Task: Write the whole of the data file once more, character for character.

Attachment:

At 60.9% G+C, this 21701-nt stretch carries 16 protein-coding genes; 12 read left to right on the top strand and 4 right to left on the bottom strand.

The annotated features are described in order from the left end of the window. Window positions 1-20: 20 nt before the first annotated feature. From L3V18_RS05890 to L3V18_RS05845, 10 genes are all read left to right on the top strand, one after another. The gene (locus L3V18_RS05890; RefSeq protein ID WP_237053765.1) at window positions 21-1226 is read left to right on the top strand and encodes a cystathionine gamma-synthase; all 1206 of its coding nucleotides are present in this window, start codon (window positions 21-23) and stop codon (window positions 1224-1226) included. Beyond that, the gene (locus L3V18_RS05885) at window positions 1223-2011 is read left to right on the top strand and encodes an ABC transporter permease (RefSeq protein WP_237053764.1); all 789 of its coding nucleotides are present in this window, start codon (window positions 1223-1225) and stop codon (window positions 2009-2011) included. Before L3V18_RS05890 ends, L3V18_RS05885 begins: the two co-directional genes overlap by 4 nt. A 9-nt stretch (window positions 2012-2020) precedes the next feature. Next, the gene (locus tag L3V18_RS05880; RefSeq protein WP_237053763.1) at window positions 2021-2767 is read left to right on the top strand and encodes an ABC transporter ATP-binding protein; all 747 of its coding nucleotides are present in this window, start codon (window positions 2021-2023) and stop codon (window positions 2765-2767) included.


At 60.9% G+C, this 21701-nt stretch carries 16 protein-coding genes; 12 read left to right on the top strand and 4 right to left on the bottom strand.

The annotated features are described in order from the left end of the window. Window positions 1-20: 20 nt before the first annotated feature. From L3V18_RS05890 to L3V18_RS05845, 10 genes are all read left to right on the top strand, one after another. The gene (locus L3V18_RS05890; RefSeq protein ID WP_237053765.1) at window positions 21-1226 is read left to right on the top strand and encodes a cystathionine gamma-synthase; all 1206 of its coding nucleotides are present in this window, start codon (window positions 21-23) and stop codon (window positions 1224-1226) included. Beyond that, the gene (locus L3V18_RS05885) at window positions 1223-2011 is read left to right on the top strand and encodes an ABC transporter permease (RefSeq protein WP_237053764.1); all 789 of its coding nucleotides are present in this window, start codon (window positions 1223-1225) and stop codon (window positions 2009-2011) included. Before L3V18_RS05890 ends, L3V18_RS05885 begins: the two co-directional genes overlap by 4 nt. A 9-nt stretch (window positions 2012-2020) precedes the next feature. Next, the gene (locus tag L3V18_RS05880; RefSeq protein WP_237053763.1) at window positions 2021-2767 is read left to right on the top strand and encodes an ABC transporter ATP-binding protein; all 747 of its coding nucleotides are present in this window, start codon (window positions 2021-2023) and stop codon (window positions 2765-2767) included.